Content serving service 240 receives, from third-party exchange system 220, one or more content requests initiated by third-party publisher application 210 executing on client device 202. A user operating client device 202 interacts with third-party publisher application 210 (e.g., provided by CNN) to initiate a content request. Third-party publisher application 210 sends the content request to third-party exchange system 220. In response, third-party exchange 220 transmits the content request (or generates a new content request based thereon and sends the new content request) to content serving service 240. The content request from third-party exchange 220 may include a publisher identifier that uniquely identifies a third-party publisher application, a member ID that uniquely identifies a user or a user account, a mobile identifier (MAID) that uniquely identifies the computing device operated by the user, a device ID (e.g., a MAC address) that uniquely identifies the computing device on which the third-party publisher application is executing, a cookie identifer, an IP address, and/or a GPS location. A user may be a registered entity (e.g., member) of an online service, such as a social network service. In response to the content request, third-party exchange system 220 receives content data and displays content associated with the content data on third-party publisher application 210 executing on client device 202.

Content Serving Service

Content serving service 240 includes an optimization component 242, a stabilization component 244, a feature component 246, and a training component 248. Processes implemented by components in content serving service 240 may be performed offline.

Content serving service 240 receives a content request and selects content (e.g., a content delivery campaign) based on an expected resource usage per impression (e.g. an effective cost per impression) generated by optimization component 242. An expected resource usage per impression score is an expected cost for every impression (eCPI) of a content item of a content delivery campaign to a user on a particular platform. In other words, an expected cost per impression indicates how much it will cost to deliver a content item of a campaign to a user on the particular platform.

Based on the expected cost per impression, a particular content delivery campaign is selected from among a set of candidate content delivery campaigns. The set of candidate content delivery campaigns is stored in campaign database 270. After the selection is made, a content item associated with the particular content delivery campaign may be displayed on client device 202.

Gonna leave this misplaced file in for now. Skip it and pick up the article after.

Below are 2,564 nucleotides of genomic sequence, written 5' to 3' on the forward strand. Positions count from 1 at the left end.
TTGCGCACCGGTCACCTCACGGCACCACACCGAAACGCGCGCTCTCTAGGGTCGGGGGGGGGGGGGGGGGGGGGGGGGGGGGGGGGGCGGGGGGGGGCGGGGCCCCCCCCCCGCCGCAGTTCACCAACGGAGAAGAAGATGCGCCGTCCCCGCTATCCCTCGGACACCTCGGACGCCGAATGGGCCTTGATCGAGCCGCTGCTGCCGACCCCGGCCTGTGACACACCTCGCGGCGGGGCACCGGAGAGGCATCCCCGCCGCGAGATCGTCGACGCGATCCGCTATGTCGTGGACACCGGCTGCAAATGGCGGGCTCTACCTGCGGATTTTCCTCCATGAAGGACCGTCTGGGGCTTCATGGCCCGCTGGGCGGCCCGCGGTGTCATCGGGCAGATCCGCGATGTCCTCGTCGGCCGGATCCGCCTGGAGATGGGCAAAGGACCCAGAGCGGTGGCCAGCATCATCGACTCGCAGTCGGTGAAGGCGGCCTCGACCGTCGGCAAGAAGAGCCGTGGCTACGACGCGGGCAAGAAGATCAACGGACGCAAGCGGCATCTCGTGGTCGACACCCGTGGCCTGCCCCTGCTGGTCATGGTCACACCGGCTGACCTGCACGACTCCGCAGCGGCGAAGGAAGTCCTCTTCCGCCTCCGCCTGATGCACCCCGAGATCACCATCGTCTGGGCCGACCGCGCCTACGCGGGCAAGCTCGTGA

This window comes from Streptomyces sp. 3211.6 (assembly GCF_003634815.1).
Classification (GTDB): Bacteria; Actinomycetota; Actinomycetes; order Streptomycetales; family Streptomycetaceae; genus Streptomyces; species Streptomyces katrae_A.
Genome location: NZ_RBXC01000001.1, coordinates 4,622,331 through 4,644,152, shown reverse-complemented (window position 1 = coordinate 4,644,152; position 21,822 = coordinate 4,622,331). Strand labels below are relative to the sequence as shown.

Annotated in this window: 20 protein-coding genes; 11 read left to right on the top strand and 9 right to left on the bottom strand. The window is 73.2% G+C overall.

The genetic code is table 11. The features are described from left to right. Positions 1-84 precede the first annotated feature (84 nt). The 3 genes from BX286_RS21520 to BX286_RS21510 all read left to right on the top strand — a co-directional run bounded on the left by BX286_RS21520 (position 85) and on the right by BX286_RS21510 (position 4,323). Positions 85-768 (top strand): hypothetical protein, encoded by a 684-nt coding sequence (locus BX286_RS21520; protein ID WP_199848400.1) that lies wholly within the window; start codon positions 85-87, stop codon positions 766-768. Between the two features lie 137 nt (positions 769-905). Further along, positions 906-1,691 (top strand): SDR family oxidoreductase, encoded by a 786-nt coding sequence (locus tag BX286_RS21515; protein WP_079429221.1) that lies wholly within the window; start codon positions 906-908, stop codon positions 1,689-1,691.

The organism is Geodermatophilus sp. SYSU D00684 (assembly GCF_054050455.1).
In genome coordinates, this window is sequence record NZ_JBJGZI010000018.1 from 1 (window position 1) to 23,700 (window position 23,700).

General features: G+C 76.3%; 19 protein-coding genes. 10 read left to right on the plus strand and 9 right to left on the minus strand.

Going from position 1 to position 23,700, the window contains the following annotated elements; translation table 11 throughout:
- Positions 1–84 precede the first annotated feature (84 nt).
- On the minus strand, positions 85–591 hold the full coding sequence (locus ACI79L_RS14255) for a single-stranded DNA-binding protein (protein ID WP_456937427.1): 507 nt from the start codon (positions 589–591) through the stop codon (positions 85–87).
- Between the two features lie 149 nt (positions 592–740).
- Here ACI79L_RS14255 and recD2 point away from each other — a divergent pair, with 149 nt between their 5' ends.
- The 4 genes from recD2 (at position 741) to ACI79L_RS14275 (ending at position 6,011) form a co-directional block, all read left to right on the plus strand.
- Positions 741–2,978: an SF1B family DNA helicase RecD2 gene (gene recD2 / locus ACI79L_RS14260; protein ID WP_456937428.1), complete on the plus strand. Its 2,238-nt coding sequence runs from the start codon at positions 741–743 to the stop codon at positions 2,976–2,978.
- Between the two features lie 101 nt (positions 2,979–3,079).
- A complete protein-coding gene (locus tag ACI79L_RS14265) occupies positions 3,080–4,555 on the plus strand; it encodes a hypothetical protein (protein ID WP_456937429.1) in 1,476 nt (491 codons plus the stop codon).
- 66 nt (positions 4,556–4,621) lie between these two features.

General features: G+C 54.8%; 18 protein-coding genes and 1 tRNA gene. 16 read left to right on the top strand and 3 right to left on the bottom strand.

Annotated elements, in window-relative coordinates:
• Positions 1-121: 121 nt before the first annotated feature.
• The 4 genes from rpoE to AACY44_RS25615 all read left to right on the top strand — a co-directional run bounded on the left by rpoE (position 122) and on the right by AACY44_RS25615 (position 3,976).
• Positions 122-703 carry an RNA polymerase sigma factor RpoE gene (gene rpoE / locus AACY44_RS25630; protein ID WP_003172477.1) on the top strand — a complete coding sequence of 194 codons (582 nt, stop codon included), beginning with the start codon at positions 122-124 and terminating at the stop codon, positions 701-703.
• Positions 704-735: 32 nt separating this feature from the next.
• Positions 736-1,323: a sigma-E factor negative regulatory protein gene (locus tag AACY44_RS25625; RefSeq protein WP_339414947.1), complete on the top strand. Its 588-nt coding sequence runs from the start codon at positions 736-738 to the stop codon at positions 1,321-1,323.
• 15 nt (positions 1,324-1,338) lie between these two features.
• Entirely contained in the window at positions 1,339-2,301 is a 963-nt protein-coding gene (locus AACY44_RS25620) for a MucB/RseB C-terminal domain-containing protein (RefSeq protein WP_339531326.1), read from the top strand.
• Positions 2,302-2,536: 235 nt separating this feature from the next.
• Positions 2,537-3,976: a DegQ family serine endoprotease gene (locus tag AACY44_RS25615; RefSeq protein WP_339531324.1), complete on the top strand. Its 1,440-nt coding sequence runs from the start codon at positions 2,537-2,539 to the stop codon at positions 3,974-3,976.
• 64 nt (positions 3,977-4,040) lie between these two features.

Optimization Function

Optimization component 242 calculates an expected cost per impression (eCPI) for each candidate campaign. In some embodiments, an expected cost per impression for campaign i can be calculated according to:


eCPIii*bidi* pCTRi

where αi denotes an optimization rate for campaign i, bidi denotes a bid price for campaign i, pCTRi denotes a predicted Click-Through Rate (CTR) for campaign i.

In one embodiment, a new alpha can be computed for every request that is received at content serving service 240. Some variables may be computed offline and transferred to online serving system while the final value may be computed online. In another embodiment, all the variables may be computed offline for each possible combination (campaign, publisher, user) including an alpha.

The bid price represents a bid amount for space on one or more third-party publisher systems, such as publisher system 130, to present content items on behalf of multiple content providers. The bid price for each campaign is stored in campaign database 270 or may be determined automatically by content delivery exchange 124. Predicted CTR is a prediction of a user interacting with a content item associated with the content delivery campaign. For example, a click-through rate of campaign i refers to a ratio of a number of clicks on any content items in campaign i to a total number of impressions of content items in campaign i. In general, a click-through rate of campaign i increases if users who are presented with one or more content items from campaign i frequently click on (or otherwise select or interact with) the content items in campaign i. The predicted CTR value for each campaign may be stored in campaign database 270 with campaign data and may be updated frequently or generated dynamically.

Optimization component 242 calculates an optimization rate using an optimization function. The optimization rate represents a ratio between a cost per conversion for offsite (CPAL) and a cost per conversion for onsite (CPAF). In this instance, superscript F refers to an onsite channel (e.g., Feed) and superscript L refers to an offsite channel. A cost per conversion is a cost that a content provider incurs for each conversion after displaying one or more content items. Example conversions include purchasing a product or service, downloading a software application, or filling out an online form. In some embodiments, a cost per conversion is denoted as a Cost Per Action (CPA) or a Cost Per Lead (CPL). An example of an optimization rate is produced below: